It was just one season ago when the New Orleans Pelicans shocked the Portland Trail Blazers in a first-round playoff sweep and had a surprisingly competitive five-game series against the eventual NBA champion Golden State Warriors. The Pelicans seemed to be on an upward trajectory as a franchise. But, less than a calendar year later, a ton has changed and it’s become clear New Orleans needs to consider a full-roster teardown and rebuild.

2018-19 has been a rough season for the Pelicans. After starting the season on a high note with a 4-0 record, New Orleans slowly fell out of the playoff picture in the West. In January, Alvin Gentry’s squad has lost six of their last nine games. They currently sit 11th in the conference with a 23-28 record. Injuries have piled up, and with those, New Orleans’ competitive window this season appears to have closed.

But the Pelicans weren’t completely screwed for the future as long as star power forward Anthony Davis was around. The 25-year-old former first overall pick remains a generational talent, capable of carrying his club on his back with his ridiculous natural ability. Unfortunately for New Orleans, after six and a half seasons and just two playoff appearances with the club, Davis wants out.

Part of the reason Davis requested a trade in the first place is GM Dell Demps’ failure to build a competitive roster around him. While Demps has tried to find fits alongside Davis, bringing in Jrue Holliday, DeMarcus Cousins, and Nikola Miortic in recent seasons, his poor roster construction has killed any positive momentum towards winning. Outside of Davis, the Pelicans haven’t drafted or developed anybody notable. Demps’ liberal use of using first-round picks to acquire veteran talent has depleted any young talent from joining the team via the draft.

Demps’ draft record is not good.

Looking at the Pelicans cap situation shows exactly why the Pelicans are in a hole. Demps has given role players, such as centers Omer Asik (five-year, $60 million) and Alexis Ajinca (four-year, $20 million) and small forward Solomon Hill (four-year, $48 million) stupid money. That’s hampered him from being a big player in the free agent market. While I can’t fault him for spending max money on Davis or point guard Jrue Holiday, Demps hasn’t done enough elsewhere despite being gifted a franchise player. I mean, he thought point guard Elfrid Payton would be a suitable starting guard for a supposed competitive team.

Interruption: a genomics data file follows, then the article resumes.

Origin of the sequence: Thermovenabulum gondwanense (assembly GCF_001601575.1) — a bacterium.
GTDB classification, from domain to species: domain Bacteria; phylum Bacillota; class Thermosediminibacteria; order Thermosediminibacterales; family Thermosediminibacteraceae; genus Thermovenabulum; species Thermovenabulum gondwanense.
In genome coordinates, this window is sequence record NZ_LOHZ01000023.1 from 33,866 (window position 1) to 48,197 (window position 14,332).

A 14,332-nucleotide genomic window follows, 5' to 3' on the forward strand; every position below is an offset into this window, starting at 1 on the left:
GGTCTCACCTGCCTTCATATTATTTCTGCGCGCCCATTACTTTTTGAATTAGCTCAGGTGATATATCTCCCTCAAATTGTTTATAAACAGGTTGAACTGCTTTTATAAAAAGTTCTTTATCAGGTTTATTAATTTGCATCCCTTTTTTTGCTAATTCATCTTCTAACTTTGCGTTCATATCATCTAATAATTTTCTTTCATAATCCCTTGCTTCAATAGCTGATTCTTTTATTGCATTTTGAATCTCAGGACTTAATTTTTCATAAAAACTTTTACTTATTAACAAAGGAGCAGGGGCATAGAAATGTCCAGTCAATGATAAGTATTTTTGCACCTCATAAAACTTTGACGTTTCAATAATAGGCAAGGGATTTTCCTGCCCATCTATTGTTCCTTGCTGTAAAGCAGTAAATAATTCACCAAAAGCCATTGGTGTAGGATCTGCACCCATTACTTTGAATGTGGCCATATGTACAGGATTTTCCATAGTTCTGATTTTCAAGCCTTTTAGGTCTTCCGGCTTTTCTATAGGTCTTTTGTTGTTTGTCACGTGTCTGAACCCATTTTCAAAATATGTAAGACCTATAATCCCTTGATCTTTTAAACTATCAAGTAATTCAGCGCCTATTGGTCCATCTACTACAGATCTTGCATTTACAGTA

So, while acquiring Cousins, Mirotic and Holiday wasn’t necessarily a bad strategy, Demps has been so focused on building a top-heavy team, the bottom has cratered. His teams lack any depth or upside past his big players. Demps needs to go, and having him run the Davis negotiations is a recipe for disaster.

New Orleans is in a tricky situation. They can keep Davis, their franchise player who wants out, for the rest of the season and figure out what to do with him this summer, Or, by dealing him sooner than later they can maximize his value. Holding onto him and hoping he can sneak them into the playoffs would be a largely pointless, desperate ploy. For the first time since 2016, the Pelicans own a first-round pick and the more they lose this season, the higher the chances that pick falls in the top ten-ten and the team can nab a good, young player.

Davis clearly wants to join LeBron in L.A. and the Lakers have the young assets in guards Josh Hart, Lonzo Ball and forwards Kyle Kuzma and Brandon Ingram to make a deal happen. It would be tough for Demps to go along with the LeBron-Davis-Rich Paul trade ploy, but the Lakers could offer a great package right now to start a rebuild. Ripping the bandaid off won’t be an easy decision, however.

The Pelicans need to look ahead on life without Davis. They’ve got $25+ million coming off the books next season – not including Davis. Players like Mirotic, power forward Julius Randle and small forward Darius Miller could all bring future assets. It’d be silly to let them walk for nothing in the midst of a lost season when they still retain value. Holiday, who’s got three more years at $26+ million per season left on his contract, could even be traded since he’s still a widely respected player around the league. And he may not be all that thrilled with sticking around with a rebuilding team post-Davis:

Even if the Pelicans keep Davis for the rest of the season, the clock has already started on building through the draft and acquiring young talent. With Davis wanting out, the Pelicans lacking future assets and good young players, and the team heading nowhere, a full-scale rebuild seems like the only direction to head in. It’s going to hurt to see the roster tore down and the team bottom out, but if New Orleans ever wants to see a championship, that’s what’s got to happen. This group isn’t winning a title. It’s time for a change.

About Liam McGuire

Social +Staff writer for The Comeback & Awful Announcing.